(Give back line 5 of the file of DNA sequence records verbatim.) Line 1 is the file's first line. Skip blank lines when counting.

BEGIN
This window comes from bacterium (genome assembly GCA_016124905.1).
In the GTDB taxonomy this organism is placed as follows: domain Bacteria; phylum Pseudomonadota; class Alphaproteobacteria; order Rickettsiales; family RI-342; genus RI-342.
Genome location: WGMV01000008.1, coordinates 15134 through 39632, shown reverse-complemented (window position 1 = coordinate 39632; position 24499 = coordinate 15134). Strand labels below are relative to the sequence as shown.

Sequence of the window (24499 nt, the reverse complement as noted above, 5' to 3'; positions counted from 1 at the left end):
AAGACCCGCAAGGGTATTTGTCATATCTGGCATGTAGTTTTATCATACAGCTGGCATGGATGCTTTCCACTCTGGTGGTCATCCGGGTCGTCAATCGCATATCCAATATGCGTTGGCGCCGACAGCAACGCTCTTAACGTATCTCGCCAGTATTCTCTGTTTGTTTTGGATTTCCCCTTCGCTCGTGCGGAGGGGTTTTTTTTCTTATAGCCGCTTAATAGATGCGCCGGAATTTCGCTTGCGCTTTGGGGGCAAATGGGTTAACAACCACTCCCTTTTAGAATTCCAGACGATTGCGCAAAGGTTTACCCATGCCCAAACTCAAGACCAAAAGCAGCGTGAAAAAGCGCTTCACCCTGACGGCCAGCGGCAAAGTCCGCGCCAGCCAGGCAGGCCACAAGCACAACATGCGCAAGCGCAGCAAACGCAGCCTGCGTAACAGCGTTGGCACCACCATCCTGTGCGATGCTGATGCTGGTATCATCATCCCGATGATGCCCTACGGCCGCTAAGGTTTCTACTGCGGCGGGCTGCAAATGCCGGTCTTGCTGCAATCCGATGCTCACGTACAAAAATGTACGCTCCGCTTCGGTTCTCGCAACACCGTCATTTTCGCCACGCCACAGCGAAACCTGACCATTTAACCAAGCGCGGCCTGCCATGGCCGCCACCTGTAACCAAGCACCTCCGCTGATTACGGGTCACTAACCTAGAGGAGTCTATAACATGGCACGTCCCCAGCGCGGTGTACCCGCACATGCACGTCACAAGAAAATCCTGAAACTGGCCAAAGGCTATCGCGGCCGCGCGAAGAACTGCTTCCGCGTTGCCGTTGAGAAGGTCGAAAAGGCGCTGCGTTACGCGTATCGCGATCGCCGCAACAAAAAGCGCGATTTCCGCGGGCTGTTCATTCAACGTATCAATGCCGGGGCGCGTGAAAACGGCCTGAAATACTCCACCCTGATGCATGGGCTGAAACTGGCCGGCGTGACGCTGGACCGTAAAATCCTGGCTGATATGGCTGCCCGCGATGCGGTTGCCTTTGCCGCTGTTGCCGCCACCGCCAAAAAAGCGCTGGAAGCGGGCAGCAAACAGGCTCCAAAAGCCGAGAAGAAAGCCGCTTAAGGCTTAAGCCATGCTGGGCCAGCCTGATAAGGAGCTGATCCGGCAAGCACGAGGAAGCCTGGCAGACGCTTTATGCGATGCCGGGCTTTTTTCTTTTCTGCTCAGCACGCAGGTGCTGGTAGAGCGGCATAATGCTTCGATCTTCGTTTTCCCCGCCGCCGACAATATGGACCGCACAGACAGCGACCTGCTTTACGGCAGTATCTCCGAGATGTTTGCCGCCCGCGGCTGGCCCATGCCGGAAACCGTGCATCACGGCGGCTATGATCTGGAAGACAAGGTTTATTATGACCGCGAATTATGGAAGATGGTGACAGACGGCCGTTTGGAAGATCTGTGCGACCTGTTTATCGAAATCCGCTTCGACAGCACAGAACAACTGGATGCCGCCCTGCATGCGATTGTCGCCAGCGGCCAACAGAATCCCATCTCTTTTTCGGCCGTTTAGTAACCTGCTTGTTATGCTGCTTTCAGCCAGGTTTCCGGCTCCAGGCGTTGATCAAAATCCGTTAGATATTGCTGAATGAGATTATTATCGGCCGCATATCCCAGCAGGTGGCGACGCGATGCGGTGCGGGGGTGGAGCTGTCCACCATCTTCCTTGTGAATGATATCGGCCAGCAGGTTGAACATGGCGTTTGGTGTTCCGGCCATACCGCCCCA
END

AAGACCCGCAAGGGTATTTGTCATATCTGGCATGTAGTTTTATCATACAGCTGGCATGGATGCTTTCCACTCTGGTGGTCATCCGGGTCGTCAATCGCATATCCAATATGCGTTGGCGCCGACAGCAACGCTCTTAACGTATCTCGCCAGTATTCTCTGTTTGTTTTGGATTTCCCCTTCGCTCGTGCGGAGGGGTTTTTTTTCTTATAGCCGCTTAATAGATGCGCCGGAATTTCGCTTGCGCTTTGGGGGCAAATGGGTTAACAACCACTCCCTTTTAGAATTCCAGACGATTGCGCAAAGGTTTACCCATGCCCAAACTCAAGACCAAAAGCAGCGTGAAAAAGCGCTTCACCCTGACGGCCAGCGGCAAAGTCCGCGCCAGCCAGGCAGGCCACAAGCACAACATGCGCAAGCGCAGCAAACGCAGCCTGCGTAACAGCGTTGGCACCACCATCCTGTGCGATGCTGATGCTGGTATCATCATCCCGATGATGCCCTACGGCCGCTAAGGTTTCTACTGCGGCGGGCTGCAAATGCCGGTCTTGCTGCAATCCGATGCTCACGTACAAAAATGTACGCTCCGCTTCGGTTCTCGCAACACCGTCATTTTCGCCACGCCACAGCGAAACCTGACCATTTAACCAAGCGCGGCCTGCCATGGCCGCCACCTGTAACCAAGCACCTCCGCTGATTACGGGTCACTAACCTAGAGGAGTCTATAACATGGCACGTCCCCAGCGCGGTGTACCCGCACATGCACGTCACAAGAAAATCCTGAAACTGGCCAAAGGCTATCGCGGCCGCGCGAAGAACTGCTTCCGCGTTGCCGTTGAGAAGGTCGAAAAGGCGCTGCGTTACGCGTATCGCGATCGCCGCAACAAAAAGCGCGATTTCCGCGGGCTGTTCATTCAACGTATCAATGCCGGGGCGCGTGAAAACGGCCTGAAATACTCCACCCTGATGCATGGGCTGAAACTGGCCGGCGTGACGCTGGACCGTAAAATCCTGGCTGATATGGCTGCCCGCGATGCGGTTGCCTTTGCCGCTGTTGCCGCCACCGCCAAAAAAGCGCTGGAAGCGGGCAGCAAACAGGCTCCAAAAGCCGAGAAGAAAGCCGCTTAAGGCTTAAGCCATGCTGGGCCAGCCTGATAAGGAGCTGATCCGGCAAGCACGAGGAAGCCTGGCAGACGCTTTATGCGATGCCGGGCTTTTTTCTTTTCTGCTCAGCACGCAGGTGCTGGTAGAGCGGCATAATGCTTCGATCTTCGTTTTCCCCGCCGCCGACAATATGGACCGCACAGACAGCGACCTGCTTTACGGCAGTATCTCCGAGATGTTTGCCGCCCGCGGCTGGCCCATGCCGGAAACCGTGCATCACGGCGGCTATGATCTGGAAGACAAGGTTTATTATGACCGCGAATTATGGAAGATGGTGACAGACGGCCGTTTGGAAGATCTGTGCGACCTGTTTATCGAAATCCGCTTCGACAGCACAGAACAACTGGATGCCGCCCTGCATGCGATTGTCGCCAGCGGCCAACAGAATCCCATCTCTTTTTCGGCCGTTTAGTAACCTGCTTGTTATGCTGCTTTCAGCCAGGTTTCCGGCTCCAGGCGTTGATCAAAATCCGTTAGATATTGCTGAATGAGATTATTATCGGCCGCATATCCCAGCAGGTGGCGACGCGATGCGGTGCGGGGGTGGAGCTGTCCACCATCTTCCTTGTGAATGATATCGGCCAGCAGGTTGAACATGGCGTTTGGTGTTCCGGCCATACCGCCCCA